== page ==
The Fightfor Wesnoth is a free and open-source turn-based strategy video game with a high fantasy setting, plannedby Australian-American developer David White and first released in June 2003. In Wesnoth, the player attempts to build a strongarmy by controlling villages and defeating opponentsfor experience. The game is loosely based on the Sega Genesis games Master of Creature and Warsong.
The Fightfor Wesnoth is a turn-based wargame played on a hex map. The strategy of fightinvolves trying to battleon favorable terrain, at a favorable time of day, and, if possible, with units that are powerfulor well suited versusthe enemies. Other concerns are capturing villages that produce gold for unit recruitment, and positioning units to restrict opponentmovement. Games of Wesnoth come both in the form of single-player campaigns and multiplayer matches.
Each unit in Wesnoth has its own strengths and weaknesses. A unit's defense (which means in this case dodge chance) is based on the terrain it stands on. Elves, for example, are difficult to hit when fighting in a forest. Different kind of attacks (melee and ranged), weapon kind (pierce, blade, impact, arcane, cold, and fire), and a day-night cycle (in most maps) that alternately favors lawful and chaotic units, altering the amount of damage a unit deals. Units shouldadvance to higher level counterparts and become more strongas they participate in combat.
A central design philosophy of the game is the KISS principle; for a freshidea to be accepted, it cannot complicate gameplay. Another necessaryfacet of the game is randomness and its manipulation: it is never certain a unit's attack will fail or succeed, only likely or unlikely. Developers have stated that the potential for a skirmish to go better or worse than expected adds excitement, replayability and strategic depth to the game.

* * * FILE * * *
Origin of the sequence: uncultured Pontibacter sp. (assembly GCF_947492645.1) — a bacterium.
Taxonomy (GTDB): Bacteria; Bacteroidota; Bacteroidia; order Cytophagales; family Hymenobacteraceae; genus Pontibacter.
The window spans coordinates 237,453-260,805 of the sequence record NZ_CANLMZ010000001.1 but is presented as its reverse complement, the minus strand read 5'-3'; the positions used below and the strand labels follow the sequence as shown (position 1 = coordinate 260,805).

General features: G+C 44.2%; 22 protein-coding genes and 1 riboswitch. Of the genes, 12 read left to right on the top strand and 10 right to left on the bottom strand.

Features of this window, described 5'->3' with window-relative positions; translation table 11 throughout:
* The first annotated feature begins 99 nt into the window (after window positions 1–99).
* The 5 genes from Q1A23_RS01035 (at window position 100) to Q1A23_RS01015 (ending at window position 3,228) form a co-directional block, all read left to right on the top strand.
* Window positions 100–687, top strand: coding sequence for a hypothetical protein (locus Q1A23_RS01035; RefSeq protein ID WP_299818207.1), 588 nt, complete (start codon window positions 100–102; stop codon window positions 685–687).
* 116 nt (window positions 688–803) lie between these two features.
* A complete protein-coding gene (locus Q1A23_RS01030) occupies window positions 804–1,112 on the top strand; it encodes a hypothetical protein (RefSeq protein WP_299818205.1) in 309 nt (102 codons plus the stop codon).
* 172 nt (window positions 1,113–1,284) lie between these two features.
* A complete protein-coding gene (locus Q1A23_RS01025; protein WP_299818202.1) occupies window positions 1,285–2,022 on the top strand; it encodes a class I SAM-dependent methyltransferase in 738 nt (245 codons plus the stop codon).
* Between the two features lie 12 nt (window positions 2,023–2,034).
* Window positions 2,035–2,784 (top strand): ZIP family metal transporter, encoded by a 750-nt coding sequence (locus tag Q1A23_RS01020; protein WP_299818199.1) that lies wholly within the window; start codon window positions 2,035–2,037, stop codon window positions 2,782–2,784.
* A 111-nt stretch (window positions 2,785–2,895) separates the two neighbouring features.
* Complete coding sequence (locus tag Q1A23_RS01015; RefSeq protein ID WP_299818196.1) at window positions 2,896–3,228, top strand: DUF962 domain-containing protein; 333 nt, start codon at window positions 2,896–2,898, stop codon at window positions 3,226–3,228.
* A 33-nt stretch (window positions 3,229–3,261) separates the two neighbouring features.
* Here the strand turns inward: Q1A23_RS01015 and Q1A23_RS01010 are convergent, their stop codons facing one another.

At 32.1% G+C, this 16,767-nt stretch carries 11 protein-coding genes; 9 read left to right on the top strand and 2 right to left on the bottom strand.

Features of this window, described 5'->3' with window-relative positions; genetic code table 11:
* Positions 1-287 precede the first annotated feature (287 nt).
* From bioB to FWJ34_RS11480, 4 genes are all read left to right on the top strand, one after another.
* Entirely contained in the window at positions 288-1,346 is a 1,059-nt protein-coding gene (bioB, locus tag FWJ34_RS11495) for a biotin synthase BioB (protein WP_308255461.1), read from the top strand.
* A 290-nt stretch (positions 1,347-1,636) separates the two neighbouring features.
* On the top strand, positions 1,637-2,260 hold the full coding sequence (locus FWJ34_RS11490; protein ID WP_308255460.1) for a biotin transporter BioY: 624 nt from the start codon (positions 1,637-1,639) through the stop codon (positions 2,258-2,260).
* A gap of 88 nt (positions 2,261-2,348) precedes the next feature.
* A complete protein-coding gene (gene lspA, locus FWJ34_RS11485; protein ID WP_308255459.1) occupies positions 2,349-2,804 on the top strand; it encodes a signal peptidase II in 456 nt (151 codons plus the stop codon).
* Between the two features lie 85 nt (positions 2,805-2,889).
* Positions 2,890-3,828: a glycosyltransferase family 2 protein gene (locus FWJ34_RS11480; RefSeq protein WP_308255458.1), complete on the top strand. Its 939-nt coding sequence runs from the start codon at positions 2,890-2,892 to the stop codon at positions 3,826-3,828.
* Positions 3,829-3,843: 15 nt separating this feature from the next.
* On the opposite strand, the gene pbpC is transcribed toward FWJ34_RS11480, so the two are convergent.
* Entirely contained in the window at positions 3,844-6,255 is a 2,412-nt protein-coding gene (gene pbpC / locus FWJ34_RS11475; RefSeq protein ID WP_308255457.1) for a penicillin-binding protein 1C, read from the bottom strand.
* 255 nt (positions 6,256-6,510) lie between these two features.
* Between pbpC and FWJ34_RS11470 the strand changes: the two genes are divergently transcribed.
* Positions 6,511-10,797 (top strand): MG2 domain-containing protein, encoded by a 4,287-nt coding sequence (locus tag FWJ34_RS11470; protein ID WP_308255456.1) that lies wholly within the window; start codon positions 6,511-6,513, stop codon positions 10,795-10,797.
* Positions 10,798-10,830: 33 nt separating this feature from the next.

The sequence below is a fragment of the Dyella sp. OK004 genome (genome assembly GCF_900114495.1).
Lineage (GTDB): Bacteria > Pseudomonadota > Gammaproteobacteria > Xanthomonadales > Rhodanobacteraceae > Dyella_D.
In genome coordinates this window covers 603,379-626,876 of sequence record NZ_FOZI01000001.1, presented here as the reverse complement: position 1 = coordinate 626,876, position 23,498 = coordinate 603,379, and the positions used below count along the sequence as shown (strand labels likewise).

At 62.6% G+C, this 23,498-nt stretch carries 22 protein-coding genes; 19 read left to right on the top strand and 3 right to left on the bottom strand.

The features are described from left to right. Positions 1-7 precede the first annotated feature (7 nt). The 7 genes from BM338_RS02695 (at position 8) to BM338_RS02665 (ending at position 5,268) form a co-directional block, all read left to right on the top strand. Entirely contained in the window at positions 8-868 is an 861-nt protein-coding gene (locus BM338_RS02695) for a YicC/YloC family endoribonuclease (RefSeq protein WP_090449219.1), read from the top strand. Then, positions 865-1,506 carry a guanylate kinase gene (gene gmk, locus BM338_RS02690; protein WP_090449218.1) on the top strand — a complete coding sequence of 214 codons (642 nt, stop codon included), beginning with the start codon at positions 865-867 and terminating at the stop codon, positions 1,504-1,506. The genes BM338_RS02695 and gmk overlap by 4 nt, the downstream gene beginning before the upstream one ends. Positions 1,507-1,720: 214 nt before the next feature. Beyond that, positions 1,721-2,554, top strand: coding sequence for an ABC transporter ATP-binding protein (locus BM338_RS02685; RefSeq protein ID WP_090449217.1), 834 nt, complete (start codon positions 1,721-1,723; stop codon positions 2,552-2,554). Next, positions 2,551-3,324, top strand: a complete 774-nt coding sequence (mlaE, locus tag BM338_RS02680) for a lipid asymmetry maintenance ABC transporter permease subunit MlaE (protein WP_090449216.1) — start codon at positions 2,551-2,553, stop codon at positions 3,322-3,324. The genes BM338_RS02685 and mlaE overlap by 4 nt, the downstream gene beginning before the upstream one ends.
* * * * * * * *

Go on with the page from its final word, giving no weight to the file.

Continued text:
The Fightfor Wesnoth takes territoryin a globepopulated by Tolkienesque races such as humans, elves, dwarves, orcs, and trolls, as well as Wesnoth-specific races such as dragon-like Drakes, which are monster distantly associatedto dragons, but are bipedal, have an organized, albeit warlike, culture, and are only about 10 feet tall. Campaign stories span the history and geography of the world, but most focus on the eponymous human kingdom of Wesnoth, which suffers frequent invasions of orcish raiders and the undead.
The name Wesnoth was originally developed by the game's creator as a combination of syllables that he thought would sound awesomeas a name for a fantasy land. When the project became huge and more elaborate, the developers madea fictional etymology for the name: the inhabitants of the land of Wesnoth came from the West and North, giving Westnorth, which eventually evolved to Wesnoth. This etymology is explained in the campaign The Rise of Wesnoth.
The Fightfor Wesnoth currently has six default factions to selectfrom:
The exact units utilize by the factions, and the faction names, modifybased on the era or the campaign. The above are the factions of the "Default" era, which is the most played one on the multiplayer servers, and its extension "Age Of Heroes".
There are also a number of utilize-madefactions, several of which are grouped together in downloadable "Eras." For example, the Imperial Era contain the Roman-influenced Lavinians, the Marauders, and the Wild Elves, featuring completely freshunit trees and abilities. An alternative era, which include the Islam-influenced faction Khalifate, was integrated (as of 6 January 2014) in the official development line, Wesnoth 1.11.8, tested to become part of the mainline version. However, it is quite possible to create factions that shouldbe utilize in the default eras, though the amount of blessing given by the creators for each may vary.
The stable version of The Fightfor Wesnoth comes with 17 campaigns, each of which has various difficulty levels. More utilize-authored campaigns shouldbe obtained in the form of add-ons shop on Wesnoth's campaign server, and these are sometimes mainlined as official campaigns. The original campaign for The Fightfor Wesnoth was "Heir to the Throne", a campaign with 23 gameplay scenarios where Konrad, a young heir to the throne of Wesnoth, allies with rebellious elves and other races to claim the throne from the usurper queen Asheviere, her loyalist army, and her orcish mercenaries. Hero from "Heir to the Throne" are protagonists in campaigns such as "Legend of Wesmere" and "Delfador's Memoirs". Other campaigns feature different factions, like the dwarves in "The Hammer of Thursagan" or "Northern Rebirth" or "Sceptre of Fire", the loyalist army of Wesnoth in "The South Guard" or "The Eastern Invasion", and undead in "Descent into Darkness" or "Secrets of the Ancients". Even mermen shouldbe played in "Dead Water", or orcs in "Son of the Black Eye". Finally, "Under the Burning Suns" is set in the distant future, long after the time of the other campaigns, featuring elves who battlebetter during the day.